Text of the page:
Here are a few easy tips for building a raised vegetable garden at home!
Learn our quick ways to build raised beds; also planting and watering tips for raised gardens.
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After mastering gardening in the traditional flat site, it may be time for you to move up to building a raised garden.
The advantages of using raised beds include allowing no-digging gardening methods, giving block planting preference over rows, and to making crop rotation simpler.
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Many gardeners find this type of gardens to be easier to manage than the conventional backyard in-ground method .
Over time as the beds are built up as materials are added, the soil texture becomes much improved.
When building a raised garden, if the paths are cleared regularly, the scrapings placed on top of the beds soon help build up more height.
Other benefits of raised beds are better microclimates and the higher working level saves your back from constantly bending over.
Building a raised bed is one of the best ways of managing the soil.
Using this technique the gardener has an increased surface area, which promotes aeration and warms the soil very rapidly in the springtime.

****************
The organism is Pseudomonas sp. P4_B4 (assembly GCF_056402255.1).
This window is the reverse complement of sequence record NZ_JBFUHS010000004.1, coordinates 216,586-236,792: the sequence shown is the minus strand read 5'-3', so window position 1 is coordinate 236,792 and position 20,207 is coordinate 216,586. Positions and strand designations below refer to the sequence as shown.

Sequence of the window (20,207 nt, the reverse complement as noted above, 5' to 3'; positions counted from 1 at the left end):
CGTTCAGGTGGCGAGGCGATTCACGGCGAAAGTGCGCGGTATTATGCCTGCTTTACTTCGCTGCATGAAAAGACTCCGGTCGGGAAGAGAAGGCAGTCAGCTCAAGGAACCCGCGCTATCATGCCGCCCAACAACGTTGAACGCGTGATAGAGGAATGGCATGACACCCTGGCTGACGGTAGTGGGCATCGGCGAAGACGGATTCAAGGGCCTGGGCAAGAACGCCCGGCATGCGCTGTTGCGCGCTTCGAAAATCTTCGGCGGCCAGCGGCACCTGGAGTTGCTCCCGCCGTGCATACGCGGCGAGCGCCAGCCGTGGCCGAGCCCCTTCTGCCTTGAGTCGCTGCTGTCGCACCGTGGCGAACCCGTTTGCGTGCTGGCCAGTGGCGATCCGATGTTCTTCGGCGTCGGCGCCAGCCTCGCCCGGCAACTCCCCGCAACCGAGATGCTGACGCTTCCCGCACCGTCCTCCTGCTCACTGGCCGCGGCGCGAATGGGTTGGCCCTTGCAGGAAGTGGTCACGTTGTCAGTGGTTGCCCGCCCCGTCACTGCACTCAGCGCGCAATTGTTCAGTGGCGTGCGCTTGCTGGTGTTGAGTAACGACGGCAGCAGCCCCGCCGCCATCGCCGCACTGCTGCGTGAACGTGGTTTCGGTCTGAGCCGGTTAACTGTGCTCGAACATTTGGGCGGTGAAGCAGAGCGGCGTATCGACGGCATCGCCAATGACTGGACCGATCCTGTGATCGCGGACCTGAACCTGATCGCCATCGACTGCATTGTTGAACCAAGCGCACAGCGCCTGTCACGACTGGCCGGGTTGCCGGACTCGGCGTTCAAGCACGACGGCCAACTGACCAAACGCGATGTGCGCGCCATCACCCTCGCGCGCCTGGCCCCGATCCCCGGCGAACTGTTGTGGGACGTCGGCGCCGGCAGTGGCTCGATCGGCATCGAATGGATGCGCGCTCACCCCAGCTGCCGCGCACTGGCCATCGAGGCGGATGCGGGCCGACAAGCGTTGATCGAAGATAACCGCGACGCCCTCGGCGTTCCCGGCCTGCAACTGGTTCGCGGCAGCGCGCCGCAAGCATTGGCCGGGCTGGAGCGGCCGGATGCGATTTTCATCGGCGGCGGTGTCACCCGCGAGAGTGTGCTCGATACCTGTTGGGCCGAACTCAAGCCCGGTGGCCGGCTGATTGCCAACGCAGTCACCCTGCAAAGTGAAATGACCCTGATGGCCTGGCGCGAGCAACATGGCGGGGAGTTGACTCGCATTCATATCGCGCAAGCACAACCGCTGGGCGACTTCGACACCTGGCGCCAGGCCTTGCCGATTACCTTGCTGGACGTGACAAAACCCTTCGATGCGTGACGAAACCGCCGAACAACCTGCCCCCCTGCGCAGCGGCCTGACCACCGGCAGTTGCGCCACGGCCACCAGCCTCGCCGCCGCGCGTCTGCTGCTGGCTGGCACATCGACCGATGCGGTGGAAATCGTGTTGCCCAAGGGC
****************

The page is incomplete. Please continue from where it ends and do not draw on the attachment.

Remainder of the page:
Cold air rolls off the beds, keeping the top slightly more frost-free.
Crops also winter better as becoming waterlogged is highly unlikely when building a raised vegetable garden.
Align raised beds north to south to maximize sunshine and prevent excessive shading.
The south-facing drier, hotter end of the raised bed will always crop ahead of the cooler, moister, north-facing side.
In addition, the sides will be cool and more protected compared to the warmer upside of the raised bed.
The two ends of a raised bed are ideally suited for growing companion border plants.
You use the area to put Mediterranean herbs at the hot south end and the moisture-cravings crops on the shadier north slant.
This leaves the bulk of the bed for the main plantings.
Planting within each single bed can still be in rows, but for most gardeners, block planting proves to be more successful.
Building a raised bed will save you work compared to row planting.
Since the paths of a raised bed are not walked on, the soil does not become compacted which saves you from needing to dig.
Oh, what a relief that is!
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